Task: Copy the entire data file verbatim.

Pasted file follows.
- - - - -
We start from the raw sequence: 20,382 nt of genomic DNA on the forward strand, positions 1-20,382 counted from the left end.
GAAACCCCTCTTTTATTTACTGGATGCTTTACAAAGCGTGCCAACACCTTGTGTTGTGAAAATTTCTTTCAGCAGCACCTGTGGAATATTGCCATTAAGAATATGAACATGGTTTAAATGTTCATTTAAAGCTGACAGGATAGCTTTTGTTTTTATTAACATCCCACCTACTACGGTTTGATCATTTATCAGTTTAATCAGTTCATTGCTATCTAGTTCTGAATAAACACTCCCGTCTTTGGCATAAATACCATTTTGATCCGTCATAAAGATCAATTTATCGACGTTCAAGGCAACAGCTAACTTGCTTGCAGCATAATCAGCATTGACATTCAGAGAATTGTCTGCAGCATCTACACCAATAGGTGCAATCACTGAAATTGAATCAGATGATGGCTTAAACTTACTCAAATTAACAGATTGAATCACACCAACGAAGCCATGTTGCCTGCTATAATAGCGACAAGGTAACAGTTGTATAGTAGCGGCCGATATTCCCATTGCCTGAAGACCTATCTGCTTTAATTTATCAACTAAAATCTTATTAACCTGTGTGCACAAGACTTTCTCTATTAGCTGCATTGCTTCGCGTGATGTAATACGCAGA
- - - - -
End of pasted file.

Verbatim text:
We start from the raw sequence: 20,382 nt of genomic DNA on the forward strand, positions 1-20,382 counted from the left end.
GAAACCCCTCTTTTATTTACTGGATGCTTTACAAAGCGTGCCAACACCTTGTGTTGTGAAAATTTCTTTCAGCAGCACCTGTGGAATATTGCCATTAAGAATATGAACATGGTTTAAATGTTCATTTAAAGCTGACAGGATAGCTTTTGTTTTTATTAACATCCCACCTACTACGGTTTGATCATTTATCAGTTTAATCAGTTCATTGCTATCTAGTTCTGAATAAACACTCCCGTCTTTGGCATAAATACCATTTTGATCCGTCATAAAGATCAATTTATCGACGTTCAAGGCAACAGCTAACTTGCTTGCAGCATAATCAGCATTGACATTCAGAGAATTGTCTGCAGCATCTACACCAATAGGTGCAATCACTGAAATTGAATCAGATGATGGCTTAAACTTACTCAAATTAACAGATTGAATCACACCAACGAAGCCATGTTGCCTGCTATAATAGCGACAAGGTAACAGTTGTATAGTAGCGGCCGATATTCCCATTGCCTGAAGACCTATCTGCTTTAATTTATCAACTAAAATCTTATTAACCTGTGTGCACAAGACTTTCTCTATTAGCTGCATTGCTTCGCGTGATGTAATACGCAGA